You can milk them, they’re known for their excellent weed control and they make great educational pets. We’re talking goats and how you might go about convincing your school to get one (or two).
Waiting at the bus stop, the noise of the busy day traffic streams past, a car honks it’s horn, a cyclist confidently weaves in and out, and a goat bleats.
Cutting through the hum of the Sydney inner city sounds, is a happy goat bleating it’s good morning to the world from behind a nearby school fence; this is followed closely by a second bleat from her sister.
Welcome to the delightful world of our local public primary school. Where along with native bees and chooks, two miniature goats are kept.
If you think getting goats for your kids school would also be a great addition, here’s a few suggestions on how to go about it.
Kids can learn so much from goats.
They are interactive, and they’re incredibly curious animals. Keeping goats teaches kids about pet responsibility in an age where many city living kids simply don’t have animals.
The opportunities for incorporating goats into your school lessons are endless; this in itself is a draw card in getting them. Maths, science, writing, and art can be completely reworked.
Firstly, get your Principal on board. All you need is one enthusiastic person to get things started (by the way, that’s you. Or in our case, this is the gorgeous Sarah).
And then you get to experience the wonderful trickle down effect.
The Principal however needs to be behind this project from the start, as questions, education (and possible complaints) all could be headed their way. An enthusiastic principal will keep everything rolling smoothly.
Weeds and plant cuttings, that’s how to make your goat happy.
Which is convenient as these are the things that can sometimes be tricky to compost. There’s not much these goats won’t have a look at eating so be mindful where they are going.
The fact that a substantial amount of their diet can be based on eating weeds and cuttings, means they make for they make for excellent gardeners, albeit ruthless ones.
Having diets like this, means that not just within the immediate school zone, but also the surrounding community area, weeds and cuttings can be brought in and given to the goats.
A smaller amount of household scraps will also eaten with goaty gusto.
You’ll need to check with your local council with this one to see what the specific requirements are.
Each area may differ, and if there aren’t any regulations set out? Well then…
Keeping goats in the city is definitely a community enhancing strategy.
It starts conversations, and conversations bring people together that might not have talked to each other before over the curious topic of these small hoofed animals.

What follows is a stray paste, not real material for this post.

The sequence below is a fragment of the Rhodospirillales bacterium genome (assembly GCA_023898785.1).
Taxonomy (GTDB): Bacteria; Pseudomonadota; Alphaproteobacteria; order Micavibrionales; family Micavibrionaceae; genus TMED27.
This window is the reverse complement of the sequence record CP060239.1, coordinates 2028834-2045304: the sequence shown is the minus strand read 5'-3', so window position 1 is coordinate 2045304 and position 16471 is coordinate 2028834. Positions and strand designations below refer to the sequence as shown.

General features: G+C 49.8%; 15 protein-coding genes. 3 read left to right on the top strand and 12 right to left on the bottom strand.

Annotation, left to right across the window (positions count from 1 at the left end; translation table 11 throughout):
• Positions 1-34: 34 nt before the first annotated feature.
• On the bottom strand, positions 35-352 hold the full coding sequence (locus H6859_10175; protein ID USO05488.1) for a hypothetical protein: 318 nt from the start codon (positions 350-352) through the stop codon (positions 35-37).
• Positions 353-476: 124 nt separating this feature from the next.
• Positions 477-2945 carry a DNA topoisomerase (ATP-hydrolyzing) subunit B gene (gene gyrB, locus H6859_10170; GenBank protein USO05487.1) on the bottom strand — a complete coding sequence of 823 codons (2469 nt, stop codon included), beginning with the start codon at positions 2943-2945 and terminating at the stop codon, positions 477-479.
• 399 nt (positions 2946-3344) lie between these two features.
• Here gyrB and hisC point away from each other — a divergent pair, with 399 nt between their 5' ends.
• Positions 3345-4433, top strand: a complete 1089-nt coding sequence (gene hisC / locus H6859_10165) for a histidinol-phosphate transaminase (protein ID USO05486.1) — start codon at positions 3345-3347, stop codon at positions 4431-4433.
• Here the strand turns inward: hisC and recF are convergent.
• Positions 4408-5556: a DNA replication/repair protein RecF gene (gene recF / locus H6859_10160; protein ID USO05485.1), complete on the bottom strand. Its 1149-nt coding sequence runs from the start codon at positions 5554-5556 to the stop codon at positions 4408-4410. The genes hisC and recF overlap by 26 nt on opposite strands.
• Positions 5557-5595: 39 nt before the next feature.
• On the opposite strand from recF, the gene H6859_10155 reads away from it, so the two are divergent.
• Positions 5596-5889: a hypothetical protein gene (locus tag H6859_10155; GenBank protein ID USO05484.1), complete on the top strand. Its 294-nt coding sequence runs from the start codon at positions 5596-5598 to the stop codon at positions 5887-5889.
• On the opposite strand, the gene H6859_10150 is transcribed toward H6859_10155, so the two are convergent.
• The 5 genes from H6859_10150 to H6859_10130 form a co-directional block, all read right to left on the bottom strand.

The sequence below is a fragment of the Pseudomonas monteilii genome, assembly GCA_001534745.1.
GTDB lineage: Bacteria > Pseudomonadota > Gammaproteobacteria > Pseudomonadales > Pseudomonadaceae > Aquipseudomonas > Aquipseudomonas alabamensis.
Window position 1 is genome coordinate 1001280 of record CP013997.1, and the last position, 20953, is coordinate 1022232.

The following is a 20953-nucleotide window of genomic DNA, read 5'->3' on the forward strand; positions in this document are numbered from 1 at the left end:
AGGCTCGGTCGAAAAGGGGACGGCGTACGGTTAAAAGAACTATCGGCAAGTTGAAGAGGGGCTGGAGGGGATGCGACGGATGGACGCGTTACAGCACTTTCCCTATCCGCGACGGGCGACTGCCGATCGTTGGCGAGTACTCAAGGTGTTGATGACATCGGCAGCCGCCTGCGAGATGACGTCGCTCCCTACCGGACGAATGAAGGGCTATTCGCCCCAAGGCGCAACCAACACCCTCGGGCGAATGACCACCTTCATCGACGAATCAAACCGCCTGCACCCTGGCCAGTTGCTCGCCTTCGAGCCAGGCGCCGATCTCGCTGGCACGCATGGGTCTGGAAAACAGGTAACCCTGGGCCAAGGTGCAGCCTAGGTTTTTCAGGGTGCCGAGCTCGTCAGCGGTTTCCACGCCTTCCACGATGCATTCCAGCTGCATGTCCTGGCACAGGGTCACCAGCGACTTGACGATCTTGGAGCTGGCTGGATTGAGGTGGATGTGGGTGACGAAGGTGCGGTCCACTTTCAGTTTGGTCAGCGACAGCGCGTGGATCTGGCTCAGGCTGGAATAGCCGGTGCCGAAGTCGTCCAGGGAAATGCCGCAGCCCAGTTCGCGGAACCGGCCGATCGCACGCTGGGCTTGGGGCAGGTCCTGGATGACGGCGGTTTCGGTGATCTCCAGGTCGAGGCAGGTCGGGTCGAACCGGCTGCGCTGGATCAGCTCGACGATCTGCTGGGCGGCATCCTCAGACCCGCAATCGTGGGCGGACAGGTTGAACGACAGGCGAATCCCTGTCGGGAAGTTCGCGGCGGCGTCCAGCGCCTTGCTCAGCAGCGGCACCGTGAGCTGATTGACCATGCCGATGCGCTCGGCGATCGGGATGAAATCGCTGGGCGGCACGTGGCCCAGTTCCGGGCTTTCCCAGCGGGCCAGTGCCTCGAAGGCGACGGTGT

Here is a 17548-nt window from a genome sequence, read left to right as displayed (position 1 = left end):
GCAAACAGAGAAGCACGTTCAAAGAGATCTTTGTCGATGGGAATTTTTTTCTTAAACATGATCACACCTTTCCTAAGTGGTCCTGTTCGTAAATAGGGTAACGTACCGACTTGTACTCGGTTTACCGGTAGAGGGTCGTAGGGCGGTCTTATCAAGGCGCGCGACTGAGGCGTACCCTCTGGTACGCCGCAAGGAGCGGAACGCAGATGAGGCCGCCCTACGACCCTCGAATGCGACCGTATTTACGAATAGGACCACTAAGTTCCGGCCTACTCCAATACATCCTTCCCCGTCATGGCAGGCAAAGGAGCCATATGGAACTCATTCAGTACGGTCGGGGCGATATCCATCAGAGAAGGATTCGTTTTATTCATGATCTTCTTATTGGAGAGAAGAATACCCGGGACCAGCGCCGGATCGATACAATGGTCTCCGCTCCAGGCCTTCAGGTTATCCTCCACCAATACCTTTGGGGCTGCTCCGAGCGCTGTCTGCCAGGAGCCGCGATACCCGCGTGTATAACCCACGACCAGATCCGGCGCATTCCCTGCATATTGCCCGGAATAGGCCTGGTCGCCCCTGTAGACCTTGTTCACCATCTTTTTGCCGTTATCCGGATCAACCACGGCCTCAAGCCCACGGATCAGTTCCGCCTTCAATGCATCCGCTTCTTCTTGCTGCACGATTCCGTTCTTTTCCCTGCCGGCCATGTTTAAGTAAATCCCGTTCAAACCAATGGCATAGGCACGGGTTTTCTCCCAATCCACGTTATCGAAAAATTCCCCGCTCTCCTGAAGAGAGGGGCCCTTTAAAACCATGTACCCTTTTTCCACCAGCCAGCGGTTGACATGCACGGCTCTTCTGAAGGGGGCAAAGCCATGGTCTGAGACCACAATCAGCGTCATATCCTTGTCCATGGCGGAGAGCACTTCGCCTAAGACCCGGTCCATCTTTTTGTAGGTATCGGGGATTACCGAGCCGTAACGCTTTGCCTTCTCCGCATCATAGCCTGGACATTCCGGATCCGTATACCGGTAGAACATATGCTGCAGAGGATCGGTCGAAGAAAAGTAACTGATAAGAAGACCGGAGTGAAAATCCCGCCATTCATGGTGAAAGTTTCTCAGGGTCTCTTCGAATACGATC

It also offers up the idea and possibility of others getting a goat. They are fascinating useful creatures and wholeheartedly deserve talking about.
It’s important to understand goats as the animals they are, and really research their needs and requirements.
As a first point, consider getting at least two as they are herd animals. Also consider the different breeds.
What context will you be bringing them in under? Is noise a factor? Some goats can be particularly noisy.
Miniature goats (like our school’s) are a good option as they only grow to about 55cm in height, which is far smaller than a regular sized goat. In an urban environment this can be ideal.
Along with enthusiasm on keeping the goats, another big factor to consider is time – is there someone that will be dedicated to making sure the goats are always fed, safe and generally being well looked after on a daily basis?
While it can be done with one enthusiastic person in a school setting, a group of people taking on the shared care of the animals is ideal.
Obviously a well-fenced area is also necessary, along with a weatherproof shelter and access to clean drinking water.
So with school lesson ideas being broadened, an enthusiastic principal ready to get started, an abundance of school yard garden foliage, weeds and cuttings available, you’re set.
Council checked in with, animal research done, you know there is a handful of goat carers at the ready and there’s a wonderful, supportive community around you ready to welcome in your new four legged friends.
Congratulations, it looks like you’ve just convinced your school to get some goats!
Does your school have any livestock? Got any stories about making that process happen? We’d love to hear…
Brydie Piaf is a photographer, home baker, maker, writer and wrangler of small people.